While he was resting, she asked him about his family. That was something else that surprised her; she was actually asking a hacendado about his personal life. With great pride, he told her quite a bit about his father, whom she could tell he respected and loved very much. The gypsy got the impression that most of his easy affability came from his father, even though, according to Diego, the elder de la Vega was much fierier than the younger. His mother, he spoke of with a little sadness, as she had passed away when he was much younger. Surprisingly, he also spoke of a deaf-mute manservant more like one would of a compadre. When he had finished, he asked her about her family.
“My tale is that of all gypsies, Don Diego,” she said quietly, “that of woe and misery.”
“But you are certainly not a person of woe and misery,” he pointed out.
“We are talking about two different things, patrón,” she explained. “The things that have happened to me, I did not choose. But the way that I felt about those things or the way I reacted to them has been entirely up to me. In other words, I could have become bitter about the way my family has been treated, and, of course, you know the stories of gypsy atrocities in Europe; or I could be thankful for what I have and go about doing the best I can. I have a daughter and son-in-law and several sons and daughters-in-law scattered all over the area and I have many fine and healthy grandchildren. Most of the time I have a great deal of joy in my heart.”
“Of course,” Marlena continued with a hint of sarcasm, “please do not get me wrong. You have no doubt heard of my great love of soldiers and patróns. That stems from the death of my husband at the hands of a particularly spiteful landowner. We had not been in California very long and were traveling from San Diego northward, when we stopped at a stream to camp for the night. It happened that the stream was on the property of a certain patrón who apparently had no love for gypsies. He came out with his vaqueros, and, when my husband, Augusto, tried to keep them from laying their hands on me, the pero had his men whip him almost until death. When I tried to help him, I was beaten also, but not as badly as Augusto. That is why I have a few missing teeth. Augusto died the next day, after a night of agony in the back of our wagon, while the soldiers were escorting us from the area. I was not able to get a doctor willing to attend to my husband.”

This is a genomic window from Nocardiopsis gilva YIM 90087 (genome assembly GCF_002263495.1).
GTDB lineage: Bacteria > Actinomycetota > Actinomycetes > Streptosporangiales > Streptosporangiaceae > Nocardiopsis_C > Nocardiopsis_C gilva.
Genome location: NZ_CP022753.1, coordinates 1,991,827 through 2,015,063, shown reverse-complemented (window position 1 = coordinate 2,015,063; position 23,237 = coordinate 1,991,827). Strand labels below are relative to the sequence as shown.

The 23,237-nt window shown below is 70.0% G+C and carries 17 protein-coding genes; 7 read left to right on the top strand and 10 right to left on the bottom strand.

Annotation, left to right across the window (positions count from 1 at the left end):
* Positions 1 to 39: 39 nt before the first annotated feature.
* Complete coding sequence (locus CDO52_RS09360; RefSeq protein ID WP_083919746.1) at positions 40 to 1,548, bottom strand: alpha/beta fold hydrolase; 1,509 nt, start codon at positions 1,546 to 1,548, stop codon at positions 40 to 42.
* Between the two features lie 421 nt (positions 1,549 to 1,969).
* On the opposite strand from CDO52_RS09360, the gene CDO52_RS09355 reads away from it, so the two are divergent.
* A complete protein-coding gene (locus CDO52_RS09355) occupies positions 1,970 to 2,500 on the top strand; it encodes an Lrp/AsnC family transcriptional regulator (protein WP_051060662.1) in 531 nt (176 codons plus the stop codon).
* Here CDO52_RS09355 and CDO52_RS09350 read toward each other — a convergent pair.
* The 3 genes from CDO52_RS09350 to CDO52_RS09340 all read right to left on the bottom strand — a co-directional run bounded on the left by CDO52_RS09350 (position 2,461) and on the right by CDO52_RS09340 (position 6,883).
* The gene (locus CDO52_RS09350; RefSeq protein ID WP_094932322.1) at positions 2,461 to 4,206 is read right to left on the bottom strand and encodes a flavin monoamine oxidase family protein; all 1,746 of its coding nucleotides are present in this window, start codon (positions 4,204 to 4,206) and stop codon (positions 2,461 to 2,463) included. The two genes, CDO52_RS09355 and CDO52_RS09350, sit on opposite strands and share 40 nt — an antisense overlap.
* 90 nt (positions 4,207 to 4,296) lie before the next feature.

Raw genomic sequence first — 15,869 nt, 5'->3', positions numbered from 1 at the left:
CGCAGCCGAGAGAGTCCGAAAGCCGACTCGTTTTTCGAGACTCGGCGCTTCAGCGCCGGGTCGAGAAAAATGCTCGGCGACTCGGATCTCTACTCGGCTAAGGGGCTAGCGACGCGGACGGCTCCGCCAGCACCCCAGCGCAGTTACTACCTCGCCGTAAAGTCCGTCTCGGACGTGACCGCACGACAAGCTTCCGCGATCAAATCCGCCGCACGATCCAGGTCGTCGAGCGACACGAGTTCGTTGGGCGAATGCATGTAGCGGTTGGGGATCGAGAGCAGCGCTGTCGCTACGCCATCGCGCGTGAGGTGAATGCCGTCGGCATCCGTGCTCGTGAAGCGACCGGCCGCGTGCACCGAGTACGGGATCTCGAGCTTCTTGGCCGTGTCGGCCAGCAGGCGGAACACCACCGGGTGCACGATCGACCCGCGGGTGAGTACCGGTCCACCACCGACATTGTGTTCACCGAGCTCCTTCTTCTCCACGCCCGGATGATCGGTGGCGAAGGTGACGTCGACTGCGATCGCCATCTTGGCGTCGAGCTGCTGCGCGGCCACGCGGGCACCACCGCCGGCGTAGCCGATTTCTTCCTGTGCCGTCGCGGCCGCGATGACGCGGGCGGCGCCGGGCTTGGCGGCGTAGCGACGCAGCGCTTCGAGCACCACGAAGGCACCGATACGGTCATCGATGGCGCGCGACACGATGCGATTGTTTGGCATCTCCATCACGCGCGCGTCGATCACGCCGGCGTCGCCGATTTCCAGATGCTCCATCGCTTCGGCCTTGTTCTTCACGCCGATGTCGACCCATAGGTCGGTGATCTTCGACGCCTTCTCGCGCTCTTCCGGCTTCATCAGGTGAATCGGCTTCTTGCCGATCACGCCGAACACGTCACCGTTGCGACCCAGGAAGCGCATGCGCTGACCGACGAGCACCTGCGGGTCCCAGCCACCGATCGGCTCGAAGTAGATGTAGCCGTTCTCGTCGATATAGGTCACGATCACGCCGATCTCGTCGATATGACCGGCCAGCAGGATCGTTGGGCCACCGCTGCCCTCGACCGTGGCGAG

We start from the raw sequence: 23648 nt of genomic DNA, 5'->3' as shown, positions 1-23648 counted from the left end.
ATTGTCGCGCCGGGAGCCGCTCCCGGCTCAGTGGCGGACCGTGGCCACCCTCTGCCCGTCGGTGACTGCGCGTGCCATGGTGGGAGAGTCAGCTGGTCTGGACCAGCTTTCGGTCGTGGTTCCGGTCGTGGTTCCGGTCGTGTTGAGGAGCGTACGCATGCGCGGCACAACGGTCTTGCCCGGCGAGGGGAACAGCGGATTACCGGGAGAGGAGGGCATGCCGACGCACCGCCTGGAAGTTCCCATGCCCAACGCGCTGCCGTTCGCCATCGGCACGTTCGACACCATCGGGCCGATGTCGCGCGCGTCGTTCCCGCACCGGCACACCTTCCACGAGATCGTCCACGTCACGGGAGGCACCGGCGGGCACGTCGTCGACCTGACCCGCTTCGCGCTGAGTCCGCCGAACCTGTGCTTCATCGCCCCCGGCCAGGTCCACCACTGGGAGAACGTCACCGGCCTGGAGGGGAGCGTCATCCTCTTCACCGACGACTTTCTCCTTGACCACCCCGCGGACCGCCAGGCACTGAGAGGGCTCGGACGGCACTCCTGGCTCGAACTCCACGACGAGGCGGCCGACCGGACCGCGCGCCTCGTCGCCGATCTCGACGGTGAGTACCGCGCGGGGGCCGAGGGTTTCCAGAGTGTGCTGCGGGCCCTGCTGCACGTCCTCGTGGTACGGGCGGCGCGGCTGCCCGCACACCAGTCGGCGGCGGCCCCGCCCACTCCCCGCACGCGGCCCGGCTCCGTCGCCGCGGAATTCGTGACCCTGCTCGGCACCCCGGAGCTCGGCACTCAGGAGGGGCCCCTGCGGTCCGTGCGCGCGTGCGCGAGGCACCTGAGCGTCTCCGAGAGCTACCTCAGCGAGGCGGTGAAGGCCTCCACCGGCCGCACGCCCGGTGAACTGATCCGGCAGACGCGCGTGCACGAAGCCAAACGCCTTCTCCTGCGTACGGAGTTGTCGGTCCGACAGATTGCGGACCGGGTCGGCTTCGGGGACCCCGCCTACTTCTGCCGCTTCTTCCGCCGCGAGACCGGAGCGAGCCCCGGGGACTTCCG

“I am truly sorry about your loss, Señora,” Diego said softly. “That must have been a bitter experience.”
She shook her head sadly. “That was a terrible time for my family. But we have not done too badly since we settled here. I have tried to teach my children that returning violence often brings more violence, and apparently they learned that lesson well, so I have not had to bury any of them yet, because there are prejudiced people wherever you go.”
“How did you find this place, Señora? Diego asked, genuinely interested. “It looks like you have been here a long time.”
“Now Don Diego, not all gypsies live in wagons,” she replied, her tone slightly sarcastic.
“That is not exactly what I meant, although the thought did briefly cross my mind,” he admitted truthfully.
“My people found a valley not too distant, which they settled and put in a claim for. Most of the gitano, the gypsy people, live there, a few of us settled outside, like me. This house has been my home for over twenty years and I would not want to live anywhere else. It is remote enough that my family and I have not been bothered. I am thankful to have been able to raise my family in peace. I may be a sedentary gitano, but I still am Rom, still gypsy.
“I suppose that few Californianos even know
that your people are up here; maybe that is why you have had tranquility
for that long,” he said wryly. Señora
Barosa nodded with a smile. Then
Diego thought he heard a noise outside.
To his ears came the sound of a lone horseman approaching the